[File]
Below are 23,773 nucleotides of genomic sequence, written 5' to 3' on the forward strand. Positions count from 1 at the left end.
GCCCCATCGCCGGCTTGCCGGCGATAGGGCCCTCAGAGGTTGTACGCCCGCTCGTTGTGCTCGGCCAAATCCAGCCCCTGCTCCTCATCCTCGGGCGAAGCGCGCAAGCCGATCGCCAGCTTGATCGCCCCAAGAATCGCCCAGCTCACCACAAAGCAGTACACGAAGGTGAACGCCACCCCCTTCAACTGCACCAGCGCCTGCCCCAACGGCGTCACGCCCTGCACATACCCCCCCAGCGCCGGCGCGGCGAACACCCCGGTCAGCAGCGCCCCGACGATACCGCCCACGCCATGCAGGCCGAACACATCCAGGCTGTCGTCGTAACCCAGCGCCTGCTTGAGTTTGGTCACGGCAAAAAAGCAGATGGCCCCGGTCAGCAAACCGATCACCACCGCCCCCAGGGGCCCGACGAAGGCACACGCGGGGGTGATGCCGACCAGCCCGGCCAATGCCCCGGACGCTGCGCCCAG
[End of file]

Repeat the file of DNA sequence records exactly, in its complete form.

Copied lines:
Below are 23,773 nucleotides of genomic sequence, written 5' to 3' on the forward strand. Positions count from 1 at the left end.
GCCCCATCGCCGGCTTGCCGGCGATAGGGCCCTCAGAGGTTGTACGCCCGCTCGTTGTGCTCGGCCAAATCCAGCCCCTGCTCCTCATCCTCGGGCGAAGCGCGCAAGCCGATCGCCAGCTTGATCGCCCCAAGAATCGCCCAGCTCACCACAAAGCAGTACACGAAGGTGAACGCCACCCCCTTCAACTGCACCAGCGCCTGCCCCAACGGCGTCACGCCCTGCACATACCCCCCCAGCGCCGGCGCGGCGAACACCCCGGTCAGCAGCGCCCCGACGATACCGCCCACGCCATGCAGGCCGAACACATCCAGGCTGTCGTCGTAACCCAGCGCCTGCTTGAGTTTGGTCACGGCAAAAAAGCAGATGGCCCCGGTCAGCAAACCGATCACCACCGCCCCCAGGGGCCCGACGAAGGCACACGCGGGGGTGATGCCGACCAGCCCGGCCAATGCCCCGGACGCTGCGCCCAG